What legal issues will you face if you are married to a noncitizen or planning on leaving part of your estate to a noncitizen? The answer to this question is not as easy as one might think. Noncitizens do not necessarily escape the United States’ estate tax, nor do they always qualify for some of the deductions given to US citizens.
The imposition of the estate tax on noncitizens is largely dependent on where the noncitizen is domiciled. There is an estate tax levied on the worldwide net estate of domiciled noncitizens. In contrast, the estate tax is only levied on the US property of non-domiciled noncitizens. Therefore, a crucial issue is determining whether or not a noncitizen is considered domiciled. Domicile is generally determined by whether a person is living in the United States and whether that person has the intent to remain in the country. Intent is a subjective judgment based on weighing the individual facts of a situation. Residency does not necessarily mean domicile, nor is it a requirement of domicile for estate tax purposes. This means a US vacation home left to a non-domiciled noncitizen would be includable in their gross estate. Property is not limited to real property in this scenario, but can also include things such as stock in a US corporation and even certain assets.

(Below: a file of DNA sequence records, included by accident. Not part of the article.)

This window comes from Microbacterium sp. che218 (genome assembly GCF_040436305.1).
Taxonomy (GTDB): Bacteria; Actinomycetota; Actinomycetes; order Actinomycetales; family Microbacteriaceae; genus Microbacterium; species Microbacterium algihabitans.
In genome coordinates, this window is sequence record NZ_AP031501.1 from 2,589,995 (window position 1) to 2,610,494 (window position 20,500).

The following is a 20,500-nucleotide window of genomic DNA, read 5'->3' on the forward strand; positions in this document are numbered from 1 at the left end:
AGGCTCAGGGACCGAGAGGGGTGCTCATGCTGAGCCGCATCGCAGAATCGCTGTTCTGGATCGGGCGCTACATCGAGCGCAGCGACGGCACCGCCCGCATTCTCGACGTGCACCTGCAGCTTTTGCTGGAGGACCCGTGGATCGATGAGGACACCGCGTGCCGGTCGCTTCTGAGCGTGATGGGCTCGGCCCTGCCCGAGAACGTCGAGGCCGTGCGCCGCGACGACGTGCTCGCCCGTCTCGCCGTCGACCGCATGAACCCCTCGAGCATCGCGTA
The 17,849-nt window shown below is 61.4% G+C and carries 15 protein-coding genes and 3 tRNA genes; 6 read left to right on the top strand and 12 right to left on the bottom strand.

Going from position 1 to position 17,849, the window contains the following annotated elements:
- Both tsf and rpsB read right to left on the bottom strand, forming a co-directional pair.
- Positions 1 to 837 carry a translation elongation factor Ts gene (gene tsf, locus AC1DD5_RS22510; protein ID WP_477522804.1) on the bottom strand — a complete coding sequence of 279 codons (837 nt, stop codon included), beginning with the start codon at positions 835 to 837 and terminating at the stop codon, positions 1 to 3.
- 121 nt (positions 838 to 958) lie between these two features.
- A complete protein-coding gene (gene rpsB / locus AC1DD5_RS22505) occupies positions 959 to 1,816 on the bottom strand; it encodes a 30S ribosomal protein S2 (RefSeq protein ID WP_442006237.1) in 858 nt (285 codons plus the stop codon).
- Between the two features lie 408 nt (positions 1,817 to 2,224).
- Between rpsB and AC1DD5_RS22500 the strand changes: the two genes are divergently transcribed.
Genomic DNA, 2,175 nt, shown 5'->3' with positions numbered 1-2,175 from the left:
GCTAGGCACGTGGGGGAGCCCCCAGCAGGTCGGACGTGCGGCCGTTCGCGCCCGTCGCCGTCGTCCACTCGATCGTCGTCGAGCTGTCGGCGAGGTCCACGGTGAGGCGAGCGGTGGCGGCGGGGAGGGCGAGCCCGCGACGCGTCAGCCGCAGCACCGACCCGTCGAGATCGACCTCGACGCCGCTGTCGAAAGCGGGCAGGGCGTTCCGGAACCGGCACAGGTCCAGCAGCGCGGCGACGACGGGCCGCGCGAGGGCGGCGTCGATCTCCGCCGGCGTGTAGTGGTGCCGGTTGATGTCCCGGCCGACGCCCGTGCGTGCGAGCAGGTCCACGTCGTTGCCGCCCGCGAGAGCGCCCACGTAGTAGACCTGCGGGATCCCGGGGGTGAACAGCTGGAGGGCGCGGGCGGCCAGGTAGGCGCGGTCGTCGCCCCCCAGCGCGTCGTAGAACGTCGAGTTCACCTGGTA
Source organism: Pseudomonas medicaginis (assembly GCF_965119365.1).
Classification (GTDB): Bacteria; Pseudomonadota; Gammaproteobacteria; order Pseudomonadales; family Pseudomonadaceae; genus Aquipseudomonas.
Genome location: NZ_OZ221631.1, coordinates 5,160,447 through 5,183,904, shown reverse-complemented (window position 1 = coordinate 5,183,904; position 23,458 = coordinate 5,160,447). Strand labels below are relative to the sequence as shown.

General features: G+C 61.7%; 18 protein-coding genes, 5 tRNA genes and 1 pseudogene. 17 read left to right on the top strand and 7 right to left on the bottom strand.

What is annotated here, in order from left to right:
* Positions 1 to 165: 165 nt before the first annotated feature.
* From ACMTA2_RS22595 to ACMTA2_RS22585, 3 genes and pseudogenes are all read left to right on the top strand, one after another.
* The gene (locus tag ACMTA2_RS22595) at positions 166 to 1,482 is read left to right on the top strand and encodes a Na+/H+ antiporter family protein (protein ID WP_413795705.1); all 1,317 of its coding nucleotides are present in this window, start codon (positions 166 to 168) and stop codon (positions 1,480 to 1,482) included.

Having a noncitizen spouse can further complicate estate planning. There is no marital deduction for lifetime gifts to noncitizen spouses. Estates of nonresident aliens have the choice of claiming either the marital deduction (if any) allowed by treaty between the United States and the applicable foreign country or that allowed under the QDOT rules. Reg. § 20.2056A-1(c). QDOT is a Qualifying Domestic Trust. Similar to the QTIP trust for citizen spouses, a QDOT trust allows taxpayers who are noncitizens to claim the marital deduction for estate-tax purposes. To qualify as a QDOT trust, the trust must meet certain requirements set out by the IRS. IRC § 2056A(a); Reg. § 20.2056A-2(b)(1).
As simple as all of that might seem, the QDOT trust is not a perfect solution to claiming a marital deduction for a noncitizen spouse. The QDOT can severely limit the use of assets by the surviving noncitizen spouse. Distributions of principal that do not qualify for “hardship” can be very expensive. The ability to transfer is also limited for the surviving noncitizen spouse.
If you are planning on including noncitizens in your estate plan, attorneys at Chepenik Trushin LLP can help. Please feel free to call (305) 981-8889 for an initial consultation.